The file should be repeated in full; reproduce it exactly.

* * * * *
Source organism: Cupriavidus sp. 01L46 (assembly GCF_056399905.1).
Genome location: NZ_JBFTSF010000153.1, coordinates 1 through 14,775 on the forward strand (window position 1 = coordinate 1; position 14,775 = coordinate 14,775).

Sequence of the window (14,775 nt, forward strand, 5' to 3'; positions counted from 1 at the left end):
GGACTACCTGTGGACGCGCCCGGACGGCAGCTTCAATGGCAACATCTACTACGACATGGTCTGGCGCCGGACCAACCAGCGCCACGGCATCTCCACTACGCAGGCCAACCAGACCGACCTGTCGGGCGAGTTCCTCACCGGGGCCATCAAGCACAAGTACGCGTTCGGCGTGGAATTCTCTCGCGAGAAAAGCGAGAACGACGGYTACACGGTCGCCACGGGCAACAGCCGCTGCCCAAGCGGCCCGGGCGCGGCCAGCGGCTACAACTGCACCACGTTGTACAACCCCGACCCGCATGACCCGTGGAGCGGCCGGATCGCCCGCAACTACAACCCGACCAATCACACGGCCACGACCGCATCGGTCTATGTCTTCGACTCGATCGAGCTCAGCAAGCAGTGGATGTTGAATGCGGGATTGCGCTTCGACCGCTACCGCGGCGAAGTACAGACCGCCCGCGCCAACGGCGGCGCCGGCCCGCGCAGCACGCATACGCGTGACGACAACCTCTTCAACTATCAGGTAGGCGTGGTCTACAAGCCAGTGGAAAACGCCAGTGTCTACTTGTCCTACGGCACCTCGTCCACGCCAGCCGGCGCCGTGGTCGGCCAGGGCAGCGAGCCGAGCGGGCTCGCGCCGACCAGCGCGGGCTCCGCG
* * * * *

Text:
Source organism: Cupriavidus sp. 01L46 (assembly GCF_056399905.1).
Genome location: NZ_JBFTSF010000153.1, coordinates 1 through 14,775 on the forward strand (window position 1 = coordinate 1; position 14,775 = coordinate 14,775).

Sequence of the window (14,775 nt, forward strand, 5' to 3'; positions counted from 1 at the left end):
GGACTACCTGTGGACGCGCCCGGACGGCAGCTTCAATGGCAACATCTACTACGACATGGTCTGGCGCCGGACCAACCAGCGCCACGGCATCTCCACTACGCAGGCCAACCAGACCGACCTGTCGGGCGAGTTCCTCACCGGGGCCATCAAGCACAAGTACGCGTTCGGCGTGGAATTCTCTCGCGAGAAAAGCGAGAACGACGGYTACACGGTCGCCACGGGCAACAGCCGCTGCCCAAGCGGCCCGGGCGCGGCCAGCGGCTACAACTGCACCACGTTGTACAACCCCGACCCGCATGACCCGTGGAGCGGCCGGATCGCCCGCAACTACAACCCGACCAATCACACGGCCACGACCGCATCGGTCTATGTCTTCGACTCGATCGAGCTCAGCAAGCAGTGGATGTTGAATGCGGGATTGCGCTTCGACCGCTACCGCGGCGAAGTACAGACCGCCCGCGCCAACGGCGGCGCCGGCCCGCGCAGCACGCATACGCGTGACGACAACCTCTTCAACTATCAGGTAGGCGTGGTCTACAAGCCAGTGGAAAACGCCAGTGTCTACTTGTCCTACGGCACCTCGTCCACGCCAGCCGGCGCCGTGGTCGGCCAGGGCAGCGAGCCGAGCGGGCTCGCGCCGACCAGCGCGGGCTCCGCG